Acute pancreatitis is an inflammatory condition with 5-10% mortality rate. Severe abdominal pain is the most prominent symptom, however the mechanisms of pancreatic inflammatory pain are poorly understood and consequently the therapeutic strategies are unsophisticated. The long term goal of this proposal is to identify the major mediators of pancreatic neurogenic inflammation and pain and to develop novel therapies for these conditions. We propose to study pathways involved both in the initiation and termination of inflammatory pain in the pancreas. Although ion channels of the transient receptor potential (TRP) family are known to promote inflammation and pain in somatic models, and we have shown that TRPV1 mediates pancreatic inflammatory pain via the release of neuropeptides both in the pancreas and spinal cord, whether the newer ion channels TRPV4 and TRPA1 participate in pancreatic inflammation and pain is unknown. TRPV4 responds to mechanical sheer stress, osmotic changes, as well as certain arachidonic acid metabolites released during inflammation. TRPV4 is expressed by pancreatic sensory neurons and our preliminary results show that it mediates nociception since either injection of TRPV4 agonists into the pancreatic duct or initiation of experimental pancreatitis result in activation of nociceptive neurons in the spinal cord (assessed by fos expression) in wild-type mice with diminished effects in TRPV4-/- animals. Moreover, proteases such as trypsin, that are prematurely-activated in the inflamed pancreas and can cleave and activate protease activated receptor 2 (PAR2), sensitize TRPV4. Experiments are designed to define the mechanisms by which inflammatory mediators sensitize TRPV4 in pancreatic neurons to promote the release of neuropeptides that cause neurogenic inflammation and pain. We have recently discovered that 4-hydroxynonenal (HNE), an aldehyde generated by the action of reactive oxygen species (ROS) on membrane lipids, is an endogenous agonist of TRPA1 which causes peptide release, neurogenic inflammation and pain. TRPA1 promotes pancreatic inflammatory pain since our preliminary results show that intraductal agonists and experimental pancreatitis stimulate fos expression and inflammation in TRPA1 wild-type mice with markedly reduced effects in TRPA1-/- animals. Experiments are designed to define the expression of TRPA1 in pancreatic neurons, to determine the effects of lipid peroxidation products such as HNE on neurogenic pancreatic inflammation and nociception, to determine how the pro-inflammatory peptide bradykinin sensitizes TRPA1, and to investigate the contribution of TRPA1 to neurogenic inflammation and pain in several models of experimental pancreatitis. Finally we will investigate pathways that terminate pancreatic inflammation by examining the role of metalloendopeptidases that degrade proinflammatory peptides on the cell surface and in endosomes. We will determine whether neutral endopeptidase (NEP), a cell surface enzyme that degrades at least 11 peptides including substance P and bradykinin, attenuates pancreatic inflammation and pain, and to evaluate whether administration of recombinant human NEP is a novel anti-inflammatory and analgesic agent. We have recently discovered that endothelin converting enzyme-1 (ECE-1) degrades pro-inflammatory peptides in endosomes to thereby promote recycling and resensitization of endocytosed receptors. Experiments are designed to determine whether ECE-1 inhibitors, by preventing receptor recycling, inhibit resensitization of neurogenic inflammation in the pancreas, and are thus novel anti-inflammatory agents.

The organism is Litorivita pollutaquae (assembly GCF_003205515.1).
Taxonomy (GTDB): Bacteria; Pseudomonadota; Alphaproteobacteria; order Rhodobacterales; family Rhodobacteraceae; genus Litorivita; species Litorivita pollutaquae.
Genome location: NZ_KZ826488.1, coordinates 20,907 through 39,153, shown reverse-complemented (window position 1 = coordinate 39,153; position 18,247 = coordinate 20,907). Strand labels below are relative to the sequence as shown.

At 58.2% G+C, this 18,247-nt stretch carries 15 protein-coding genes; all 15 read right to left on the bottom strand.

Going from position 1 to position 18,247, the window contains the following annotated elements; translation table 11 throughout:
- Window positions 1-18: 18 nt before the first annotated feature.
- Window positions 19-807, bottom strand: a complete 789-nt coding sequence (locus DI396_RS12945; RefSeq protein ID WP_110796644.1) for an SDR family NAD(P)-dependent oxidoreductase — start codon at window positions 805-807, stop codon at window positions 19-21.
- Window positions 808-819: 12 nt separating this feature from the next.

Pancreatic inflammation results in morbidity and mortality, with severe intractable pain. The mechanisms of acute pancreatitis and pancreatitis pain are very poorly understood. The overall objective of our proposal is to identify key mediators of pancreatic inflammation and pain, and to evaluate novel therapies for these conditions. Specifically, we will determine the role of newly-identified ion channels on pancreatic sensory nerves. Once activated or sensitized in the inflamed pancreas, these channels induce the release of neuropeptides from sensory nerves in the pancreas and the spinal cord, where peptides cause neurogenic inflammation and pain, respectively. Thus, antagonists of these channels may prevent pancreatic inflammatory pain. We will also evaluate whether recombinant human peptidases, which degrade proinflammatory and nociceptive peptides, ameliorate inflammatory pain, and are thus novel therapeutic agents. We determine whether inhibitors of peptidases in endosomes, that regulate the recycling and resensitization of neuropeptide receptors, prevent the sustained signaling of these peptides and thereby ameliorate neurogenic inflammation and pain.
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|Lyo, Victoria; Cattaruzza, Fiore; Kim, Tyson N et al. (2012) Active cathepsins B, L, and S in murine and human pancreatitis. Am J Physiol Gastrointest Liver Physiol 303:G894-903|
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|Ceppa, Eugene; Cattaruzza, Fiore; Lyo, Victoria et al. (2010) Transient receptor potential ion channels V4 and A1 contribute to pancreatitis pain in mice. Am J Physiol Gastrointest Liver Physiol 299:G556-71|
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|Wick, Elizabeth C; Hoge, Steven G; Grahn, Sarah W et al. (2006) Transient receptor potential vanilloid 1, calcitonin gene-related peptide, and substance P mediate nociception in acute pancreatitis. Am J Physiol Gastrointest Liver Physiol 290:G959-69|
|Hutter, Matthew M; Wick, Elizabeth C; Day, Amy Lightner et al. (2005) Transient receptor potential vanilloid (TRPV-1) promotes neurogenic inflammation in the pancreas via activation of the neurokinin-1 receptor (NK-1R). Pancreas 30:260-5|
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